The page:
Religions across the world reveal a variety of different
ways of disposing of a body once a person dies. Some burn the body and send the
ashes floating on a sacred river, others let the body dry out and then gather
the bones into an ossuary, while others expose the body to be eaten by
Although Christianity never
indulged in anything as exotic as vultures or even river trips, there is an
interesting tale in the changes to burial practices as the polytheistic Roman
Empire became Christian in the fourth and fifth century AD.
This transformation appears clearly in the ancient city of
Rome. Like all major cities of the ancient world, Rome was surrounded by a
The pagans of the Roman world,
like the ancient Jews, buried their dead outside the wall. With few exceptions,
dead bodies were not permitted to remain within the city, for they were
considered to be religiously impure and capable of polluting the temples to
their gods and goddesses.
Wealthy families purchased plots of land outside the wall
where they built massive tombs to bury generations of their dead. Even today,
if you walk along the Appian Way (the ancient road from Rome to Appia), you can
see the ruin of tombs from many rich families. These tombs were built as
monuments honoring the deceased.
Every road out of Rome had an area lined with these tombs.
This area was called a “necropolis.” Since “polis” means “city,” a Roman
graveyard of tombs was literally a “city of the dead.”
Romans cremated their dead and so the tombs
contained urns of ashes.
At Rome, Christianity changed this way of death. Christians
buried their dead not in a necropolis, but in a “cemetery.” This word comes
from the Greek verb “koimao
means “to fall asleep.”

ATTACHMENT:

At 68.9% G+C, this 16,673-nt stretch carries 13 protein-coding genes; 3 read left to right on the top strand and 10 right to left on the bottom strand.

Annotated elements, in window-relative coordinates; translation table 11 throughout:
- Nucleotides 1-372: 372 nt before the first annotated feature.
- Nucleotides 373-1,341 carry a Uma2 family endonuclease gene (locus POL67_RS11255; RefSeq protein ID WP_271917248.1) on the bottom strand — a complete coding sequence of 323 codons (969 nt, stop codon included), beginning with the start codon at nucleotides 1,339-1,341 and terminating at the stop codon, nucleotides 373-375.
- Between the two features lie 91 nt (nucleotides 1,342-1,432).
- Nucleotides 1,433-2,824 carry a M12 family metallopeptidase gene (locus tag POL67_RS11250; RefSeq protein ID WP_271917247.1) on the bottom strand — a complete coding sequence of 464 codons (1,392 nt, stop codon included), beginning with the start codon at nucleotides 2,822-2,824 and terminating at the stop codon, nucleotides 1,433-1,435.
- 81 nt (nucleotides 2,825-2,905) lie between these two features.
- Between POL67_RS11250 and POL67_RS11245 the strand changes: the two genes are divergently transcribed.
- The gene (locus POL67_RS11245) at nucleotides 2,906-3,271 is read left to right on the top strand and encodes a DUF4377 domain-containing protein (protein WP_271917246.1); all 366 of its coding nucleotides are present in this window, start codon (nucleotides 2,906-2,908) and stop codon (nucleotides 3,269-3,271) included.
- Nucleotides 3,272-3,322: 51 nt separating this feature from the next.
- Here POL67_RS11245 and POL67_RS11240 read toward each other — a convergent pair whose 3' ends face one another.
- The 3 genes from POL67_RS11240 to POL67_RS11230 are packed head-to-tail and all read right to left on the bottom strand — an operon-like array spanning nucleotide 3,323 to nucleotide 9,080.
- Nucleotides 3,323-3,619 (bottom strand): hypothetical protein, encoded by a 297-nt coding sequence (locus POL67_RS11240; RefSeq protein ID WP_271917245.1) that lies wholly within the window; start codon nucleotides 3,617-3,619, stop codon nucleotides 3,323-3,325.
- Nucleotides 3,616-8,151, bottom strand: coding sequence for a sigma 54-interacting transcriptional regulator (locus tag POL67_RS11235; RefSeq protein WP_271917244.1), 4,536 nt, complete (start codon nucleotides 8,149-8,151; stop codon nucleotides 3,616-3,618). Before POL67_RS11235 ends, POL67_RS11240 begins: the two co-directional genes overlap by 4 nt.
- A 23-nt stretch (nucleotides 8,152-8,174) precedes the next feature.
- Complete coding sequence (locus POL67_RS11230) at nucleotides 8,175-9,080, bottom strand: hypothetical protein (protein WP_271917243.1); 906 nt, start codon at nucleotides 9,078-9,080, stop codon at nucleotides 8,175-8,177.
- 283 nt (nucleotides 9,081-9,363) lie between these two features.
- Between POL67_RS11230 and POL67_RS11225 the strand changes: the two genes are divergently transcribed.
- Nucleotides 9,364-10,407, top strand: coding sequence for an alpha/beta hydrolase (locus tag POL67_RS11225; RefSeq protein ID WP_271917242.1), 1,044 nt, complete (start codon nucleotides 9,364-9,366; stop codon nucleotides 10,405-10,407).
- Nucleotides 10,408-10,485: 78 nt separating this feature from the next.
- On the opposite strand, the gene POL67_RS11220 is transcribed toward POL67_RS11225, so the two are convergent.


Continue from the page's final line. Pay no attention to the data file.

This is related
to the Biblical passage of 1st Thessalonians 4:13-17, which reads in part, “God
will bring with him those who have fallen asleep….the dead in Christ will rise
first.” On this Scriptural passage, Christian built a theology that saw the dead
as “sleeping,” instead of being completely finished with life. So rather than
cremate the bodies, Christians buried them as whole corpses, as if they were
sleeping, so they would be ready to rise at the coming of Christ.
This theological shift had a practical consequence. Since
the dead were “sleeping,” Christianity did not consider them impure, as did the
The most striking example of this shift came from Emperor
Constantine in the early fourth century. The bones of St. Peter, who had been
crucified in Rome, were buried in the necropolis to the west of the city.
Constantine decided to build a cathedral over these remains to honor them. He
constructed a massive church in the necropolis, which became the center of
Christianity in Rome and to which large numbers of people came to worship, some
on a religious basis and others as a pilgrimage.
Rome’s western necropolis thus changed from a pagan
necropolis containing impure dead to a Christian cemetery containing pure
“sleepers,” to a hallowed (or holy) site of the important Christian cathedral
of St. Peter.
Indeed, we could
understand St. Peter’s as being sanctified by the relics of Peter, the Saint
whom the cathedral honors, and it in turn sanctifying those buried within and
As Christianity supplanted polytheism in the city of Rome,
St. Peter’s and other churches and cathedrals were incorporated into the
growing metropolis. The cemeteries and tombs associated with those institutions
became part of the city as well. The dead were no longer excluded from the
city, but became a key part of it. Over the coming centuries, this new
Christian way of death would spread across the Empire, Christian Europe, and